Protopresbyter Alexander Schmemann

Rev. Alexander Schmemann, theologian, 62



The Rev. Alexander Schmemann, a leading Russian Orthodox theologian influential in U.S. church life in the cause of religious freedom in the Soviet Union and in the world-wide ecumenical movement, died Tuesday in Yonkers. He was 62.

He had been suffering from cancer for more than a year, but had remained active much of the time in church affairs and at St. Vladimir’s Seminary in the Crestwood section of Yonkers, a leading Orthodox theological institution of which he was dean.

Schmemann was a friend and spiritual counselor to author Alexander Solzhenitsyn, who was expelled from the Soviet Union in the 1970s.

Besides being an authority on Orthodox liturgy, history and theology, Schmemann was an adjunct professor at Columbia and New York universities and at Union and General theological seminaries in New York City.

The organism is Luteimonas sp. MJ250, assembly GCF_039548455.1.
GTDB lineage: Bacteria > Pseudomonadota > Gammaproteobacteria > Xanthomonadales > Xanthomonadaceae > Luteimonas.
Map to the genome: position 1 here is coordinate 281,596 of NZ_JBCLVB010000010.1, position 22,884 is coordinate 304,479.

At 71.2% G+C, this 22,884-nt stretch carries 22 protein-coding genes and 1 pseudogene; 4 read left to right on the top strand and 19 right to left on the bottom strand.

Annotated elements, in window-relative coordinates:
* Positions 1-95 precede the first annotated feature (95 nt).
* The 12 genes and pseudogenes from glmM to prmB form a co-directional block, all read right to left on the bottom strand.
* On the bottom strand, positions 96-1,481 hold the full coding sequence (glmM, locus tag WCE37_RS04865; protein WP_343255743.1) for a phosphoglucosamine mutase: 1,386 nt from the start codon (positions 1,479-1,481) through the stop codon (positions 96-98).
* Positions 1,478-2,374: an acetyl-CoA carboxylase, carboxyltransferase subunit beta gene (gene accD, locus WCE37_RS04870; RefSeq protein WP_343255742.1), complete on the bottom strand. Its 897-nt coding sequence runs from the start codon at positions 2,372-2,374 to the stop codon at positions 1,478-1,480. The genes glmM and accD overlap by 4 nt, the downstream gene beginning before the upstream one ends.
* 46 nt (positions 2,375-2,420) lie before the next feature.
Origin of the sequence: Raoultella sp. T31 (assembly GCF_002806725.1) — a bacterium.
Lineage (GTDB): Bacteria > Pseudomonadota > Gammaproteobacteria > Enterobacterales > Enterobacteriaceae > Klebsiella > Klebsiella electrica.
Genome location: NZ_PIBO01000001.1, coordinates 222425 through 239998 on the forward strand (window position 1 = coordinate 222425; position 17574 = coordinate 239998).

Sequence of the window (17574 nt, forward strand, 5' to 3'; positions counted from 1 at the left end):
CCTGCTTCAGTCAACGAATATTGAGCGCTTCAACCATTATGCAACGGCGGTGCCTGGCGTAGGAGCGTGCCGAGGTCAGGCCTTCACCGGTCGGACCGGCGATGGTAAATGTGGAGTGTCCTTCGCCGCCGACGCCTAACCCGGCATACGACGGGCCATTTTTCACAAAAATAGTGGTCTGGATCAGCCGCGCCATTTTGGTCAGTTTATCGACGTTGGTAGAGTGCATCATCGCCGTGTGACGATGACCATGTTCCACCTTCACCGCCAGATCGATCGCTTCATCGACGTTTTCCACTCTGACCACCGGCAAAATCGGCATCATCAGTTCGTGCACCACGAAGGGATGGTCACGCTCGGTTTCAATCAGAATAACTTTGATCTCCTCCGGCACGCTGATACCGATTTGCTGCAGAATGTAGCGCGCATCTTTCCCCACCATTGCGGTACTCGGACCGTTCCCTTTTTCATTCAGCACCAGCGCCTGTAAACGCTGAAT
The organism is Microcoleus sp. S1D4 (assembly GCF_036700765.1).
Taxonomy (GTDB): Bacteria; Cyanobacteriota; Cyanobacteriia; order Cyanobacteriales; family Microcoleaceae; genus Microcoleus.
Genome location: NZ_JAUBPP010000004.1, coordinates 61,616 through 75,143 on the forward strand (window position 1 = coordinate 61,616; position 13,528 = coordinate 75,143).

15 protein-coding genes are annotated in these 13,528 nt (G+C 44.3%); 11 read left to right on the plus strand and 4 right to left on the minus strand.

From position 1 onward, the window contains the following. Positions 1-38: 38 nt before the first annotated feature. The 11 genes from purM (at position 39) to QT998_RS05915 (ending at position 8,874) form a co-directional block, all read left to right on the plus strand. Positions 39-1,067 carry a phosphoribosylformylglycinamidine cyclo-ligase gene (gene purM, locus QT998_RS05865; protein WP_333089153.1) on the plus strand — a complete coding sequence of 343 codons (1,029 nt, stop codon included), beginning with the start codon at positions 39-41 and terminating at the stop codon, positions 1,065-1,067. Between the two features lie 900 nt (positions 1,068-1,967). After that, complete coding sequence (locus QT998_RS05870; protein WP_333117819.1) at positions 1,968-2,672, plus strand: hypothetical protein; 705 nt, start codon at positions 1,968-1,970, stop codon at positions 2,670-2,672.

Committed to the rights of believers in the Soviet Union, Schmemann for more than 30 years had broadcast sermons in Russian to the Soviet Union over Radio Liberty. He had a broad following there.

He also was prominent in Orthodox affairs in the United States, and was active in establishment of the autocephalous Orthodox Church in America, independent of the Russian Orthodox Church and dedicated to unifying Eastern Orthodoxy in America.

In the ecumenical movement, Schmemann was a member of World Council of Churches agencies, including its key sector on faith and order, dealing with basic church doctrines and practices in the quest for Christian unity.

Born in Estonia in 1921 in a family of Russian émigrés, Schmemann was educated in France, completing his theological studies in Paris, and was ordained to the Orthodox priesthood in America in 1946. He taught church history and had been dean of St. Vladimir’s since 1962, making it a major center of Orthodox studies.

He wrote more than a dozen books, including "For the Life of the World" and "Ultimate Questions."

He is survived by his wife, Juliana, two daughters and a son, Serge, a New York Times correspondent in Moscow and former foreign correspondent for The Associated Press.

Gannett Westchester Newspapers, Wednesday, December 14, 1983